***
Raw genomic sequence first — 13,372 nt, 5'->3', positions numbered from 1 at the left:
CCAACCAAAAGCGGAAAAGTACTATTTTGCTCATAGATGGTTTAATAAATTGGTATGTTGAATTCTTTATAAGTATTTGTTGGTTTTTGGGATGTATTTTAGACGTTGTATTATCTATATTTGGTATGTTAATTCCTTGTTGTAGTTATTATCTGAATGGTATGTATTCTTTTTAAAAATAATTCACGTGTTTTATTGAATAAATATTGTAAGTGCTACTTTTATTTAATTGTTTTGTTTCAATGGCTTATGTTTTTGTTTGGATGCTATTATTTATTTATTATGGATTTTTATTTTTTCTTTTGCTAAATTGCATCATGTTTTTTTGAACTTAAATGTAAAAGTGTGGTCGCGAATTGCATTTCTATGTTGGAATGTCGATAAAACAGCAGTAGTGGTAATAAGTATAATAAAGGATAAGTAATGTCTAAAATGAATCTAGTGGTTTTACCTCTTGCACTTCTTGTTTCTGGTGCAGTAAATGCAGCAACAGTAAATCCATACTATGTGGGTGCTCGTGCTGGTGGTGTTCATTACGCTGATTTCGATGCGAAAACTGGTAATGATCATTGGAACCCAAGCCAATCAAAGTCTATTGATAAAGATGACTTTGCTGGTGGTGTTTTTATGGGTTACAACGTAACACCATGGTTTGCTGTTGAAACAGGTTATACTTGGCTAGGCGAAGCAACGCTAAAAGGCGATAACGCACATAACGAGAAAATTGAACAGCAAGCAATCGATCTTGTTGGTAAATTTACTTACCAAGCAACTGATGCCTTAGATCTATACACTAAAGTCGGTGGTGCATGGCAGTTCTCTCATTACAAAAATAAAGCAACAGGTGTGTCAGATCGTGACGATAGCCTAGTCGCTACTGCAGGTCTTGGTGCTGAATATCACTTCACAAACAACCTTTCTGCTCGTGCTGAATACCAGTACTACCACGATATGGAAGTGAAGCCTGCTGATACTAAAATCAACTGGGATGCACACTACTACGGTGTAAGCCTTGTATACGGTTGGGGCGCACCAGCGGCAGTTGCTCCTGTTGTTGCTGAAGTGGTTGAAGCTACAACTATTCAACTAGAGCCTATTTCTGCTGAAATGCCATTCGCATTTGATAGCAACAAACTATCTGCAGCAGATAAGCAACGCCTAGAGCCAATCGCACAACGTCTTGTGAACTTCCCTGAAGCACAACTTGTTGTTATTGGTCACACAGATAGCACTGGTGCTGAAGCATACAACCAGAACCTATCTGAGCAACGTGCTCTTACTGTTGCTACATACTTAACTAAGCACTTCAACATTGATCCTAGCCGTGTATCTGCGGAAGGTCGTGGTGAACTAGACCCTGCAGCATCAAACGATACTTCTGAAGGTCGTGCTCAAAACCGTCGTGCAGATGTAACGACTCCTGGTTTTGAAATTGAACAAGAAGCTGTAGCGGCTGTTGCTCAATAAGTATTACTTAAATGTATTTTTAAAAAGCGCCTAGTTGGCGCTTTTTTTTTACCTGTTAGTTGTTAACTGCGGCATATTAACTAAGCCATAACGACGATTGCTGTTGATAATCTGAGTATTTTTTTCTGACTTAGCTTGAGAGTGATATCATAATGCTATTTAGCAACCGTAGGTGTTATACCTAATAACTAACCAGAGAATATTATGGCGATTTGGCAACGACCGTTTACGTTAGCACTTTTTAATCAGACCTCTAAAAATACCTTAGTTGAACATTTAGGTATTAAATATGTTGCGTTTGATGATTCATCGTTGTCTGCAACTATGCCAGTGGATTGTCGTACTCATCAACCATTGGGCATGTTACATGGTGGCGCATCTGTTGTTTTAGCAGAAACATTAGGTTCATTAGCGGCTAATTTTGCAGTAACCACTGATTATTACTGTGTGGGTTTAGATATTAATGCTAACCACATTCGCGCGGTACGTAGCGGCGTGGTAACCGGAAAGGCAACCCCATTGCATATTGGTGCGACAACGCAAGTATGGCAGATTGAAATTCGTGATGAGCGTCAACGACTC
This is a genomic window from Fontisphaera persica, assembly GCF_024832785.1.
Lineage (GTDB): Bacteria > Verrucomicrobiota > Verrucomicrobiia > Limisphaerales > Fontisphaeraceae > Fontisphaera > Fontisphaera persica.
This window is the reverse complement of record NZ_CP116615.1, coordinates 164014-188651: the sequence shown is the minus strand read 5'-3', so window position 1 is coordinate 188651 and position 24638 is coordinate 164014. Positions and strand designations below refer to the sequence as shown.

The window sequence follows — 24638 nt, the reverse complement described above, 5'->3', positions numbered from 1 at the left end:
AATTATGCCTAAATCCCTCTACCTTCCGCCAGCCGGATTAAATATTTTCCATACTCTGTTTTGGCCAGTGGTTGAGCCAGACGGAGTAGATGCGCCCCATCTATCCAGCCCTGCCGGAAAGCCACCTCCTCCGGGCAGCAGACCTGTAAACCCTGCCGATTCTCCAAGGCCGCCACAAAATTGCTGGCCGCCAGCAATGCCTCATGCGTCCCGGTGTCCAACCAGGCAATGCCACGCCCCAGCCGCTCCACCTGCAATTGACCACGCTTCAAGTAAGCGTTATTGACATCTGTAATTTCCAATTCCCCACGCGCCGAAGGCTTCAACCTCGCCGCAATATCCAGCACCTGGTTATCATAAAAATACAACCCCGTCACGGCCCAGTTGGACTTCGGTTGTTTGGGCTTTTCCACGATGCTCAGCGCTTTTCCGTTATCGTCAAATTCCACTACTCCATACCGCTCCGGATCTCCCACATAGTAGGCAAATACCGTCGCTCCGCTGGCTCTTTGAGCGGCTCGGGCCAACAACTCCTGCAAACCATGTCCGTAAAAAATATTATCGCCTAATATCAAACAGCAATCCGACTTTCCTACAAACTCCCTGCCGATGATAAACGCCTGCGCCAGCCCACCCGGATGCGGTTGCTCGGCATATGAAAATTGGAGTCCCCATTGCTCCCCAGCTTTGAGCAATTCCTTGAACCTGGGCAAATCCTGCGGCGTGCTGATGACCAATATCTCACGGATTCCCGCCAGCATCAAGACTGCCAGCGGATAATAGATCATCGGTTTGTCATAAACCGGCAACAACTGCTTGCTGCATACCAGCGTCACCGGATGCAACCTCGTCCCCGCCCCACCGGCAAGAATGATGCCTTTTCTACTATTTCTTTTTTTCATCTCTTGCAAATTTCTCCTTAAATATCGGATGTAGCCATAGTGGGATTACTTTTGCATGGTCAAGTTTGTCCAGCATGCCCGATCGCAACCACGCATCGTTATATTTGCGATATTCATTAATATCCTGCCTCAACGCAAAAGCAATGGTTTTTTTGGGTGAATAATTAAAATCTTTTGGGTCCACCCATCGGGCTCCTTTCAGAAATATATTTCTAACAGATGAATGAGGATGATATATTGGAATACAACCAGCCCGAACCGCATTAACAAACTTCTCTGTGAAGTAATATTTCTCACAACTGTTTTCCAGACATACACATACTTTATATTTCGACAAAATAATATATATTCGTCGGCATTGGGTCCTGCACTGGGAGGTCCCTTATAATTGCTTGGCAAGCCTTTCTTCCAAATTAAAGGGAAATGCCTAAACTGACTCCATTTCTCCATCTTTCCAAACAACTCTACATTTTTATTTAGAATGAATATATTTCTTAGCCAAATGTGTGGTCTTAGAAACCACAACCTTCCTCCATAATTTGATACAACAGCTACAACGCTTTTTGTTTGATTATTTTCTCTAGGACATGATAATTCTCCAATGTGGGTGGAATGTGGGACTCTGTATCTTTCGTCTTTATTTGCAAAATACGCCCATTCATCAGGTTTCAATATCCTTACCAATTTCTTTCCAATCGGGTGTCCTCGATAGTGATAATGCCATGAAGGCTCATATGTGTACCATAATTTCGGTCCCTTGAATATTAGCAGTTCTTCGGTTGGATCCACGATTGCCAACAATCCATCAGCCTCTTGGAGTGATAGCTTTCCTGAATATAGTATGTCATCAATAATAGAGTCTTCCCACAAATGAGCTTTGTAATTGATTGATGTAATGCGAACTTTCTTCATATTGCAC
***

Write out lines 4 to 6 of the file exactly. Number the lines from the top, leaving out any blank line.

Lineage (GTDB): Bacteria > Verrucomicrobiota > Verrucomicrobiia > Limisphaerales > Fontisphaeraceae > Fontisphaera > Fontisphaera persica.
This window is the reverse complement of record NZ_CP116615.1, coordinates 164014-188651: the sequence shown is the minus strand read 5'-3', so window position 1 is coordinate 188651 and position 24638 is coordinate 164014. Positions and strand designations below refer to the sequence as shown.

The window sequence follows — 24638 nt, the reverse complement described above, 5'->3', positions numbered from 1 at the left end: